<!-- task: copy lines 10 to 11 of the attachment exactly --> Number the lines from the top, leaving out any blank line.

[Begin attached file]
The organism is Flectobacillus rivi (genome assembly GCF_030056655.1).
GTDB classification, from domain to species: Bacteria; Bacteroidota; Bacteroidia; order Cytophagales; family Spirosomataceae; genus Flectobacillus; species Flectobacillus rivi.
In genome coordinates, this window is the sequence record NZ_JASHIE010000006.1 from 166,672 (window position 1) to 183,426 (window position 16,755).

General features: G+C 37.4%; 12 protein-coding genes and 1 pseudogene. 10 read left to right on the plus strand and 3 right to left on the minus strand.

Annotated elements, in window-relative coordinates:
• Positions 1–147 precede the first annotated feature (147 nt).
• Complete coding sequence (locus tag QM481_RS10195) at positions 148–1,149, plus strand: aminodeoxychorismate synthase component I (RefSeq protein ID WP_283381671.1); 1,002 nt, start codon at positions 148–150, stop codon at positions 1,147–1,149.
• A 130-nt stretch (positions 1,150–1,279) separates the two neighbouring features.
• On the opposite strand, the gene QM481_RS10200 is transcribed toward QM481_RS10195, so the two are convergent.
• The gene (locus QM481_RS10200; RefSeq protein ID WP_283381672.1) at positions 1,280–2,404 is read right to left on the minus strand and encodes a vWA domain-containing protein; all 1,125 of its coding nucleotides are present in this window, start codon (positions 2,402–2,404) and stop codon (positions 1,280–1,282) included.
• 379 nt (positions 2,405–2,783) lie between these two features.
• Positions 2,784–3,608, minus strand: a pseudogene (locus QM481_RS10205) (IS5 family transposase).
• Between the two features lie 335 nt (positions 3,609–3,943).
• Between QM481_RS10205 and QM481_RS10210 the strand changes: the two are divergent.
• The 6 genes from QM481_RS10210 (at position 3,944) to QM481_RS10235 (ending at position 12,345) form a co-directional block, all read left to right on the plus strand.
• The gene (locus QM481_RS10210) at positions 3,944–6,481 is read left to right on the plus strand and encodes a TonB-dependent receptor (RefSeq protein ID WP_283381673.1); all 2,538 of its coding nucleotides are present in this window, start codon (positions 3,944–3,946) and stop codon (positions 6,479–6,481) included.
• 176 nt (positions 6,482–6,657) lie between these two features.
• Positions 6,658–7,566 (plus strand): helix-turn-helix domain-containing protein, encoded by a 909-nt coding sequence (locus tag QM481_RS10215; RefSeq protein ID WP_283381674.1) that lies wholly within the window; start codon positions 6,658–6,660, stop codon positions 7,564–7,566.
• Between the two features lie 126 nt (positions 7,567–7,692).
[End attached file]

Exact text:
• The gene (locus QM481_RS10200; RefSeq protein ID WP_283381672.1) at positions 1,280–2,404 is read right to left on the minus strand and encodes a vWA domain-containing protein; all 1,125 of its coding nucleotides are present in this window, start codon (positions 2,402–2,404) and stop codon (positions 1,280–1,282) included.
• 379 nt (positions 2,405–2,783) lie between these two features.